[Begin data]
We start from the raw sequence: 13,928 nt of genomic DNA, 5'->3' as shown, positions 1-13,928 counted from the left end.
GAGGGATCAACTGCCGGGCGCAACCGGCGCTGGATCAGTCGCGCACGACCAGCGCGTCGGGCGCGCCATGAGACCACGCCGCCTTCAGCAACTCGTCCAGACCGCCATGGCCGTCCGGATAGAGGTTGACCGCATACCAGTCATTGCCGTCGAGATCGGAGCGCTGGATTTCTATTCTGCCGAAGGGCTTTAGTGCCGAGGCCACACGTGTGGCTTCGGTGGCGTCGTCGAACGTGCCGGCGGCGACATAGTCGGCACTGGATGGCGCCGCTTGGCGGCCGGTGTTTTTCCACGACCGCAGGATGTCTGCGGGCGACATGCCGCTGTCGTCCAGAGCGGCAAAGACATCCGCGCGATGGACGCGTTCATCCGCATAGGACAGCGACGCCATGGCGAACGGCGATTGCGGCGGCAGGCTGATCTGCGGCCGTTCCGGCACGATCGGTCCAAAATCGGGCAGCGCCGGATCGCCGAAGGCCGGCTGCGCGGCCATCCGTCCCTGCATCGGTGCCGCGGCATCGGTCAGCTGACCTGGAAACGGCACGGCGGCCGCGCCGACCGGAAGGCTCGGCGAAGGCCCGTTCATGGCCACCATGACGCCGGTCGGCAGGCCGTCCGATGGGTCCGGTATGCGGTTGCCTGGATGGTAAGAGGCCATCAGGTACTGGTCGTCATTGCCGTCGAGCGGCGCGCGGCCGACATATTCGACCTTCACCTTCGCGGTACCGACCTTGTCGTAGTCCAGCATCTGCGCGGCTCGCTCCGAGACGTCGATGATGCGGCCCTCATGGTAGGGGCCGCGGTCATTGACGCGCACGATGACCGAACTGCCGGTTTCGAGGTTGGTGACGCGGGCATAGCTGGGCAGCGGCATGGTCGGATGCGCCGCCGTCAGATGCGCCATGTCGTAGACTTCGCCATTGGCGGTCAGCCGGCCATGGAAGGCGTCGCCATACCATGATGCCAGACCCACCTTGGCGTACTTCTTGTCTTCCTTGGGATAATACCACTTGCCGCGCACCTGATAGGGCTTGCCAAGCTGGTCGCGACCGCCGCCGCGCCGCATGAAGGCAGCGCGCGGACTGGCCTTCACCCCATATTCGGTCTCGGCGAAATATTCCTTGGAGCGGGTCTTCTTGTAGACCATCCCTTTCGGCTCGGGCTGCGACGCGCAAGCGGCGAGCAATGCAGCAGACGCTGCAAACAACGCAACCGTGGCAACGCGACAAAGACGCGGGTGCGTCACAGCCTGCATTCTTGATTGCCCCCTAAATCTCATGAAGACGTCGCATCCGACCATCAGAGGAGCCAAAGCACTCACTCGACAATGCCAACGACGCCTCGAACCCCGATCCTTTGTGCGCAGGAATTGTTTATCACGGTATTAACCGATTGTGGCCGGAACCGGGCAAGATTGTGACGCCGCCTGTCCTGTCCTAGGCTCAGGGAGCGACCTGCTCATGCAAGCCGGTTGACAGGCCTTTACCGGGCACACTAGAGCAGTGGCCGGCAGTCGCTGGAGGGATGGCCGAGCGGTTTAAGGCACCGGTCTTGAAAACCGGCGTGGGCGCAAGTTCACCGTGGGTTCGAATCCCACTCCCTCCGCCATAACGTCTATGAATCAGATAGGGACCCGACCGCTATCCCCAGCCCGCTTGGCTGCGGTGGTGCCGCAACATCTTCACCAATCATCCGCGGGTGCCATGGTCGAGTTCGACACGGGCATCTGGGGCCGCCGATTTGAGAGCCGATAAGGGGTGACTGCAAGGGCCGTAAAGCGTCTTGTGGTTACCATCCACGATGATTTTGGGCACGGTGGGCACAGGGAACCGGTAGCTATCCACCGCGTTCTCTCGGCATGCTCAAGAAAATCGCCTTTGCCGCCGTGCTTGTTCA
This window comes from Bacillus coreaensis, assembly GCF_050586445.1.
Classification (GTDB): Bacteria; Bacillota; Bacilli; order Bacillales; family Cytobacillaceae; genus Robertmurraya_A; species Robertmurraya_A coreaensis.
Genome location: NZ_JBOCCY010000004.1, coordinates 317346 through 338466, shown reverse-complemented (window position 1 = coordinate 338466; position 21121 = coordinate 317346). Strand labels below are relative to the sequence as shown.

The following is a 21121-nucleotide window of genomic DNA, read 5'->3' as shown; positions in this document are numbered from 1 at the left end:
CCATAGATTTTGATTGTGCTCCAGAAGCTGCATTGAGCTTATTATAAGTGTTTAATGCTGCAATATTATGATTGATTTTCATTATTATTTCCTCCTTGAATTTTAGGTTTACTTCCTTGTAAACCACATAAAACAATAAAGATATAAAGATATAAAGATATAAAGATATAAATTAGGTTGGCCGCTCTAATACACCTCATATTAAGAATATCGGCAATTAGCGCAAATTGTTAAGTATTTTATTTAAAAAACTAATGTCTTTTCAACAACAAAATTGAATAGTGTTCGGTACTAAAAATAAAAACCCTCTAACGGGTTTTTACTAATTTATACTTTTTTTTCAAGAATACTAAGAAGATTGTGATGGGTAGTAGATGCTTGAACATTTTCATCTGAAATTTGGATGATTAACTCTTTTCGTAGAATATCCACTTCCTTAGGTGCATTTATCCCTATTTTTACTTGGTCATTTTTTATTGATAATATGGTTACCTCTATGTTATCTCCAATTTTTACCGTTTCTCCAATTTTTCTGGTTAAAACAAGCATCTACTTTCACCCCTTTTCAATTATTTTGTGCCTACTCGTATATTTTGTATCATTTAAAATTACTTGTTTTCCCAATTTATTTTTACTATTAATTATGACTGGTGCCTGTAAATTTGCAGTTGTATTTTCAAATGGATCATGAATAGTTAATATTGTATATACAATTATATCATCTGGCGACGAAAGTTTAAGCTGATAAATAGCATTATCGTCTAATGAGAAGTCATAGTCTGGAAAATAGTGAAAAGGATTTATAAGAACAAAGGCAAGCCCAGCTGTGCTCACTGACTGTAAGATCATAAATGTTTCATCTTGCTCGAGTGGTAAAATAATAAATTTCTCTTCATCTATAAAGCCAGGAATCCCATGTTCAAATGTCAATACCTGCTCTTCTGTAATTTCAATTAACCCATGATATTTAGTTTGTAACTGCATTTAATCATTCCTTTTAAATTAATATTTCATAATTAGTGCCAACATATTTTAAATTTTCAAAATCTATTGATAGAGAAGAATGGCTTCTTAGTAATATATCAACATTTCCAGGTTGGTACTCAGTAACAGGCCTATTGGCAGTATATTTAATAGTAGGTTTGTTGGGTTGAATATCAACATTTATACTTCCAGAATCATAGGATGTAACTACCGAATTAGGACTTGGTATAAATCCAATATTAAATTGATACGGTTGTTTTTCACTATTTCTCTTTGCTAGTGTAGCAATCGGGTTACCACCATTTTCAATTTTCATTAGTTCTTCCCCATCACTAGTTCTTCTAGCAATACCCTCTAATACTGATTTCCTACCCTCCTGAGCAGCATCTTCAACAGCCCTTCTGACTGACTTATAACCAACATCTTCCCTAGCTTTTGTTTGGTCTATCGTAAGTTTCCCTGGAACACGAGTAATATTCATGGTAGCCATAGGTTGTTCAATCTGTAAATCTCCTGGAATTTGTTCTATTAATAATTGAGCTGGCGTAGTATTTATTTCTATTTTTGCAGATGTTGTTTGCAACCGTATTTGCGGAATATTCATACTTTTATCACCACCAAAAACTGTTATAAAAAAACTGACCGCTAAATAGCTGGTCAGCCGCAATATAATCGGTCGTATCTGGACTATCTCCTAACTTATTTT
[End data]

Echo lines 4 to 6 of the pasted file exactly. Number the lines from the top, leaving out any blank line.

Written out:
Classification (GTDB): Bacteria; Bacillota; Bacilli; order Bacillales; family Cytobacillaceae; genus Robertmurraya_A; species Robertmurraya_A coreaensis.
Genome location: NZ_JBOCCY010000004.1, coordinates 317346 through 338466, shown reverse-complemented (window position 1 = coordinate 338466; position 21121 = coordinate 317346). Strand labels below are relative to the sequence as shown.

The following is a 21121-nucleotide window of genomic DNA, read 5'->3' as shown; positions in this document are numbered from 1 at the left end: